So, the question asked by Congress is not as silly as it may seem - it appears to be possible that Russia can claim that RS-26 is not covered under the New START treaty. It would be interesting to read that report. Among other things, it would be good to know what was the formal status of that exhibition that Russia planned to hold in November 2015. Did it amount to an admission of the ICBM status of RS-26? I hope someone who knows details can help clarify this. My guess is that since the Obama administration did not include RS-26 in the compliance report, there is at least an understanding with Russia that RS-26 is an ICBM. But who knows...

Legal issues aside, the main reason Congress is agitated about RS-26 is that does appear to be an intermediate-range missile in the guise of an ICBM. According to that argument, since it was tested mostly at 2000 km range, it is an intermediate-range missile that violates the INF treaty. Well, it all depends on whether RS-26 is covered under New START as an ICBM. If it is, it will count against the New START limits, so there is no violation there. In fact, most Russian ICBMs can be launched at INF range. Alexandr Stukalin kindly shared with me this very interesting table that he compiled some time ago:

Minimum range, km
Maximum range, km
more than 8,000
up to 12,000-13,000

The table clearly shows that virtually all ICBMs have minimum ranges well below the 5,500 km INF limit. I doubt it occurred to anyone to suspect that SS-19 is a violation of the INF Treaty. Yes, it is true that SS-19 has not been tested at 1,000 km. But other missiles have - as Alexander noted, nobody is concerned that SS-25/Topol is regularly launched from Kapustin Yar to Sary-Shagan, just as RS-26 -- see, for example, the launch in December 2015.

It well may be that RS-26 will be formally declared as ICBM and will become just another missile in this category of "intermediate-range ICBMs." Ot it may turn out differently. I wouldn't say I am particularly optimistic at this point, but we will see.

We seem to have an answer to the question that I asked a few months ago - Is Sarmat program in trouble? Yes, it is. Kommersant reports today that ejection tests of the missile have been postponed until at least the fourth quarter of 2017.

Theoretically, it is still possible that the missile will be ready by 2020 as the Rocket Forces planned. But that timeline assumed that the first missile would be delivered some time in 2015.


The situation with the INF Treaty is getting worse pretty rapidly. U.S. Congress is moving to include what is known as "INF Treaty Preservation Act" in the National Defense Authorization bill. Judging by the language of the bill, its authors believe that the best way to preserve the INF Treaty is to join Russia in killing it (and to kill the New START extension for good measure). The current version of the bill would establish a U.S. program to develop an INF-range ground-launched cruise missile development program. Other proposals have been circulating as well - the Senate version of the INF Preservation Act mentions active defenses, counterforce capabilities, or things like "facilitating the transfer to allied countries of missile systems with [INF] ranges" (I am told that the plan is that the missiles would come from Israel). And it's not just Congress -- the Pentagon has already developed a set of five or so options that would address the INF violation (Israeli missiles is reportedly one of them).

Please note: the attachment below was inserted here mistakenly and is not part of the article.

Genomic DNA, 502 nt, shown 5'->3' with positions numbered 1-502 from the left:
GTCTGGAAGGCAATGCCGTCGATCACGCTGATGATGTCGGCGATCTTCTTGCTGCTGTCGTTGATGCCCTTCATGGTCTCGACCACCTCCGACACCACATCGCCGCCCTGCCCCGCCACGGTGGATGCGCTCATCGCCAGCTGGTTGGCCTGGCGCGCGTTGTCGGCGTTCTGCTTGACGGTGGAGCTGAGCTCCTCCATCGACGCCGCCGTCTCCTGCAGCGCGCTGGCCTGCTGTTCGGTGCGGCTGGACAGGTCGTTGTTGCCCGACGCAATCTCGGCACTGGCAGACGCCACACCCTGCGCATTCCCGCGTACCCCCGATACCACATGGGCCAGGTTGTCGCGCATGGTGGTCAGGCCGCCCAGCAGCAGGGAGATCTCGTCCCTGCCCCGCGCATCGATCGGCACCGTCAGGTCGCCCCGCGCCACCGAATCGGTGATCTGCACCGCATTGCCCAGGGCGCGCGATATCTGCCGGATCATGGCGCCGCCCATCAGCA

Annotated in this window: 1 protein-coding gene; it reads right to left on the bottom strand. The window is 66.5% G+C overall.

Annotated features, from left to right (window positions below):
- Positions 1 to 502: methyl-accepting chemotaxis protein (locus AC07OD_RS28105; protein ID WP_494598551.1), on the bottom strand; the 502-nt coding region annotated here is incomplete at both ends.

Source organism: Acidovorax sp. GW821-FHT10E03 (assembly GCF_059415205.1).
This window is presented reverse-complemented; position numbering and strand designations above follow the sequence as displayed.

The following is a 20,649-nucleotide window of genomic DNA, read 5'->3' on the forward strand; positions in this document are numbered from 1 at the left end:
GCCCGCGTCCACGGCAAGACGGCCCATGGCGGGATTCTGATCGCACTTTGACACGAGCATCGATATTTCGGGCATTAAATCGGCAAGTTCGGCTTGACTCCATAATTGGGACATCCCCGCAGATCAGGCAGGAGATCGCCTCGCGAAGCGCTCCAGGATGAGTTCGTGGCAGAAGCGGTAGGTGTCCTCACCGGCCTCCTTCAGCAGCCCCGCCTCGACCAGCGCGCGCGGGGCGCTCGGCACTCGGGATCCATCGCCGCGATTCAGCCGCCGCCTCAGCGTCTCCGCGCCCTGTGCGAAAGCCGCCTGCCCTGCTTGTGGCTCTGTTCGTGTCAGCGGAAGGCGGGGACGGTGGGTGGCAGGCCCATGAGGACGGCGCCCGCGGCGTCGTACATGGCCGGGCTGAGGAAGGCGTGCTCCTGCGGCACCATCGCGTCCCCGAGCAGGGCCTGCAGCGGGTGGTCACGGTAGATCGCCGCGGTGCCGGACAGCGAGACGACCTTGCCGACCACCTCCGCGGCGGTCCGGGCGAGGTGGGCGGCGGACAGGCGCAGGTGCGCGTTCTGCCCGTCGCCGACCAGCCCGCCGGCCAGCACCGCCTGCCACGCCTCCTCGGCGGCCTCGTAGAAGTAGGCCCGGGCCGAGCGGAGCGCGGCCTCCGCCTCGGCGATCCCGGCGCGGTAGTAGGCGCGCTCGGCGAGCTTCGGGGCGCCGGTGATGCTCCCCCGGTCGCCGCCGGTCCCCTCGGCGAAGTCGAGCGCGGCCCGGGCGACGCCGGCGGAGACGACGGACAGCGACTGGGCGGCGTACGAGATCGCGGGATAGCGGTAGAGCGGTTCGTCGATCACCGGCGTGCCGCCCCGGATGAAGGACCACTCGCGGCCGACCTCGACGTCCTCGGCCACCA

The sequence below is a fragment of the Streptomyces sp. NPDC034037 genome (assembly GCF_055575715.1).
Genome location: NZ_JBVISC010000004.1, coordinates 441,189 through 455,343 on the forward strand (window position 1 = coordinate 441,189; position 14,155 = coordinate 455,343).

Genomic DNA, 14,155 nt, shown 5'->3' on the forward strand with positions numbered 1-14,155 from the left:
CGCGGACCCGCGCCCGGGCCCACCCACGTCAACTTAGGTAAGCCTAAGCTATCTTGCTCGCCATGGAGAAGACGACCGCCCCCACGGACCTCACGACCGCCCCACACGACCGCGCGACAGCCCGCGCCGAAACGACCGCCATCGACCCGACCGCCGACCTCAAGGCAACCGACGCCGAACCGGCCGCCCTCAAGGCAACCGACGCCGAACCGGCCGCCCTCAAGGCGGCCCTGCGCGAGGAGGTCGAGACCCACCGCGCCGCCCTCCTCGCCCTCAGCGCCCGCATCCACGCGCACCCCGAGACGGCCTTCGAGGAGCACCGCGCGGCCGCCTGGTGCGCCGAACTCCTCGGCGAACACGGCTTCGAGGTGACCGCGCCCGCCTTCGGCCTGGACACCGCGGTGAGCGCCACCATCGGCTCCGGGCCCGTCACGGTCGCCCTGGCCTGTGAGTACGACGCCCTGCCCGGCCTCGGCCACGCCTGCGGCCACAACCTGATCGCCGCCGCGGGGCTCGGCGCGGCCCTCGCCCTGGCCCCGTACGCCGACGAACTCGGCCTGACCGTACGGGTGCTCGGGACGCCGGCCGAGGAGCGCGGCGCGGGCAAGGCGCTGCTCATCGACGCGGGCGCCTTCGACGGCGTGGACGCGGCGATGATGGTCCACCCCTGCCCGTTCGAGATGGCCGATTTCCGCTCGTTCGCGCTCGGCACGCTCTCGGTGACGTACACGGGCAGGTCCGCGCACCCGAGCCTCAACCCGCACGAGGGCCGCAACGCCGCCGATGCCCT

In short, the process that would lead to destruction of the INF Treaty has been set in motion and at this point fewer and fewer people mention the option of resolving the issue through a discussion with Russia. In fact, a lot of people do not particularly care about the details of the alleged violation or its real military significance. For them, it is very convenient to start with a "blatant treaty violation" and move on to their favorite cause, be that missile defense, dismantlement of New START, or something else.

This is very unfortunate, to say the least. I remember the time when the administration officials were struggling to come with a plan that could be presented to the Congress as a tough response to the alleged violation, but that would not go much beyond business as usual. Apparently, the judgement was that the violation would not make much difference in terms of a military threat. But that was a couple of years ago. Since then the "blatant violation" narrative took hold and the discussion is driven by those who want to "preserve" the INF treaty by killing it together with much of the arms control process.

A good case can be made that the Obama administration mishandled the case. Yes, it was under serious pressure from the Republicans to do something about the suspected violation. Given the circumstances, it did not have much of a choice but to confront Russia and file a formal accusation in the 2014 Compliance Report. But it was wrong to withhold the details for that long after that. The current administration may still release some data, but it may be too late - this snowball can easily destroy the INF treaty and take the New START with it. If this happens, part of the blame will be on the Obama administration.